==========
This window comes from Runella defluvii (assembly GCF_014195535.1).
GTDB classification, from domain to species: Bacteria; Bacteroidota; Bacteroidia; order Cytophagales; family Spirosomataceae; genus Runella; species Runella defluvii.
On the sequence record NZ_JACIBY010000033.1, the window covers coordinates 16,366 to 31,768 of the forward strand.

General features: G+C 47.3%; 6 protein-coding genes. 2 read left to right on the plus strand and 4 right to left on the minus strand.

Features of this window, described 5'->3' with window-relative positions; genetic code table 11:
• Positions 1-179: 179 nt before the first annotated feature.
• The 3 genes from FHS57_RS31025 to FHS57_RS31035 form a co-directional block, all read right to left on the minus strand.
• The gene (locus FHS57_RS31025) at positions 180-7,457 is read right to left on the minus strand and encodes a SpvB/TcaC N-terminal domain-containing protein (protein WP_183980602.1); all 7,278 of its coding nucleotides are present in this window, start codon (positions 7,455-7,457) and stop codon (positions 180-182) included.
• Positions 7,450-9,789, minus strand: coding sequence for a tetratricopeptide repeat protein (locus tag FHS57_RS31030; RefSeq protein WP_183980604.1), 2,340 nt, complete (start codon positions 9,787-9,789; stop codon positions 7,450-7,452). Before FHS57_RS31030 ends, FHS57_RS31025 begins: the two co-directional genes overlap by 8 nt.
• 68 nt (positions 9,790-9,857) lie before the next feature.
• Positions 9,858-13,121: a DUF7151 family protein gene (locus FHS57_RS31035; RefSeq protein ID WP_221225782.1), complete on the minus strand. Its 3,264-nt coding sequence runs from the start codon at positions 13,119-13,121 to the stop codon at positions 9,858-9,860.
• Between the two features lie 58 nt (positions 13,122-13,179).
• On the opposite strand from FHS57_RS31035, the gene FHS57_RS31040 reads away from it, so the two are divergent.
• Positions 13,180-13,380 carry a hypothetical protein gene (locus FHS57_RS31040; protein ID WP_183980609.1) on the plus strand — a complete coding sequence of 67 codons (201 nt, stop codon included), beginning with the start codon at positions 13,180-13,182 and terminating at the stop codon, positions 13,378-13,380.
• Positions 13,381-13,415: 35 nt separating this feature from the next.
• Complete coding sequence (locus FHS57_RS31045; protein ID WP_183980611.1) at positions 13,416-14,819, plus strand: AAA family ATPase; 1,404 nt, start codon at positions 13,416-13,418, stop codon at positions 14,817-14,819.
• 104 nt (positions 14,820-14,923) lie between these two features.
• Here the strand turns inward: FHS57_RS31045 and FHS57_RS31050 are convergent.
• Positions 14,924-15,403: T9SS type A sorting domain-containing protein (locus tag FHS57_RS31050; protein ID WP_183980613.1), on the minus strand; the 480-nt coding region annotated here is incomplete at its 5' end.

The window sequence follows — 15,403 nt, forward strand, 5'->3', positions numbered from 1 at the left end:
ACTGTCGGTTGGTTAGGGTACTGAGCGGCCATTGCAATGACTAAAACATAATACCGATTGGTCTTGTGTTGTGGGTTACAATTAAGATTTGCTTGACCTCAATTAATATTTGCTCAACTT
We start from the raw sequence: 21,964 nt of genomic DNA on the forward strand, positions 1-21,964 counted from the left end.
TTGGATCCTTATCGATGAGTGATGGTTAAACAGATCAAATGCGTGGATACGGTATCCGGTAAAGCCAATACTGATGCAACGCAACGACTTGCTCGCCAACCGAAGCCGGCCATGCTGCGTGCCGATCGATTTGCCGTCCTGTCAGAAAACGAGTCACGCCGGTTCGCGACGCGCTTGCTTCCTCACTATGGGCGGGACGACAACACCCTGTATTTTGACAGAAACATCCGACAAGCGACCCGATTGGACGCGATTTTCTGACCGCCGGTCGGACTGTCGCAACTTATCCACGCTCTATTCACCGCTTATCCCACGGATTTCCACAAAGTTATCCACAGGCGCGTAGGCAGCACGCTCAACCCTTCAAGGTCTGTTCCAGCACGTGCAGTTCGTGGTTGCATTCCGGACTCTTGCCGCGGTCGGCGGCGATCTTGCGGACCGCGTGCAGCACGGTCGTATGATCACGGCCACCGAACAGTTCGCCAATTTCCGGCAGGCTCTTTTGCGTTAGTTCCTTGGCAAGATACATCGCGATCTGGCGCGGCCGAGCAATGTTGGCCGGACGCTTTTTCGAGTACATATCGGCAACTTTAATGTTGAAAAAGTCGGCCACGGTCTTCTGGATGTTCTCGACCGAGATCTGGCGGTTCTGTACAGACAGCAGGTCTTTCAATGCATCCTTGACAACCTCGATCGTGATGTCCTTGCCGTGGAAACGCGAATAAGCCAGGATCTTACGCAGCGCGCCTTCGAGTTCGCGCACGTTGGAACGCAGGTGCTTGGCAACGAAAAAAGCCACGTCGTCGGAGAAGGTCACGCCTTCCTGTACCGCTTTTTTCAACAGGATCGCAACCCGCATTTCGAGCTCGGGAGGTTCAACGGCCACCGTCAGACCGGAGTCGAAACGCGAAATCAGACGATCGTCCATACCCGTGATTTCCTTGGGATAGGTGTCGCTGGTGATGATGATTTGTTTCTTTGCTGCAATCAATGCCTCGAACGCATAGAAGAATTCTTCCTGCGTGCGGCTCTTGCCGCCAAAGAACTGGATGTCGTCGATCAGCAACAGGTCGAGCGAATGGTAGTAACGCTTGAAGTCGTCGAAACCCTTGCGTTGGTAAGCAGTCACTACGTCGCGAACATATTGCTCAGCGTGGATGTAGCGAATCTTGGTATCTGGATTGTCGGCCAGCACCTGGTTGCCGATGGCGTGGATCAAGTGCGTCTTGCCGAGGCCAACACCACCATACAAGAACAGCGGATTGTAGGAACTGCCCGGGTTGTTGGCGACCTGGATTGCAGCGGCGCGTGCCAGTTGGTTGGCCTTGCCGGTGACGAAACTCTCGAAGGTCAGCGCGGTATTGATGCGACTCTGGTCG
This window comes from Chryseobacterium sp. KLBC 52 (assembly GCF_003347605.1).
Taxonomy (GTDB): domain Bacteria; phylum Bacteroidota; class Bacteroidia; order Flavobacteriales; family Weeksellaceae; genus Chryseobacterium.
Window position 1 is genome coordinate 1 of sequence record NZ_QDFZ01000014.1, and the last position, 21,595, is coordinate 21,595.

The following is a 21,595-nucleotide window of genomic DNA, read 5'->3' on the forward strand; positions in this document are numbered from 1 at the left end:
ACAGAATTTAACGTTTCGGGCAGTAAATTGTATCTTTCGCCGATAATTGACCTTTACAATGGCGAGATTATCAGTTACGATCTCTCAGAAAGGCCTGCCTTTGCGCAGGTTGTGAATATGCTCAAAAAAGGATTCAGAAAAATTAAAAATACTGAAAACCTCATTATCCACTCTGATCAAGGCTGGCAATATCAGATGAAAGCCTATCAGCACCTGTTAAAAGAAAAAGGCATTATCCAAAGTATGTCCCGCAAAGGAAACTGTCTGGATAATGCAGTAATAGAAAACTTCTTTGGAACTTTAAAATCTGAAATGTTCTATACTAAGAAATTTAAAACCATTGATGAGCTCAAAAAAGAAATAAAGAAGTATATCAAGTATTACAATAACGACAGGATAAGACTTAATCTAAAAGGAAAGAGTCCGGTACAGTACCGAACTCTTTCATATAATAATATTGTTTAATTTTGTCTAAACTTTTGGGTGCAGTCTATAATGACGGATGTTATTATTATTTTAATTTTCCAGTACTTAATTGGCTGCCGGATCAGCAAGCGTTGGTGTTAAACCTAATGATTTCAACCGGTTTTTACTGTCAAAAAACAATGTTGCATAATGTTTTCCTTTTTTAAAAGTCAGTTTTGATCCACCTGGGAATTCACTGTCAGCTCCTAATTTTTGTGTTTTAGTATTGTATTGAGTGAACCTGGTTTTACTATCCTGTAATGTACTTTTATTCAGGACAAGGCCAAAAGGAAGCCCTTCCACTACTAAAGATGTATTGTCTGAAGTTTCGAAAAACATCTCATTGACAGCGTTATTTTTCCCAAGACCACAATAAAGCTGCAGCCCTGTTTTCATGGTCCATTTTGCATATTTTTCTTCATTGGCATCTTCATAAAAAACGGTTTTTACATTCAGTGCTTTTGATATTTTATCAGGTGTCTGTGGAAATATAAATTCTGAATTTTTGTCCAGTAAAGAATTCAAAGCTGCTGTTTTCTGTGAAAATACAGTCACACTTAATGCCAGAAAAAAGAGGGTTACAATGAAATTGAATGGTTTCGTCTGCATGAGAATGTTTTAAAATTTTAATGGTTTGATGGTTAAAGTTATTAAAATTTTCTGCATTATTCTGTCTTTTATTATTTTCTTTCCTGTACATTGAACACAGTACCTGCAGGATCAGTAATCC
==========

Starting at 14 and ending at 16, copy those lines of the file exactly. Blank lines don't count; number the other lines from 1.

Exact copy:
• Positions 13,180-13,380 carry a hypothetical protein gene (locus FHS57_RS31040; protein ID WP_183980609.1) on the plus strand — a complete coding sequence of 67 codons (201 nt, stop codon included), beginning with the start codon at positions 13,180-13,182 and terminating at the stop codon, positions 13,378-13,380.
• Positions 13,381-13,415: 35 nt separating this feature from the next.
• Complete coding sequence (locus FHS57_RS31045; protein ID WP_183980611.1) at positions 13,416-14,819, plus strand: AAA family ATPase; 1,404 nt, start codon at positions 13,416-13,418, stop codon at positions 14,817-14,819.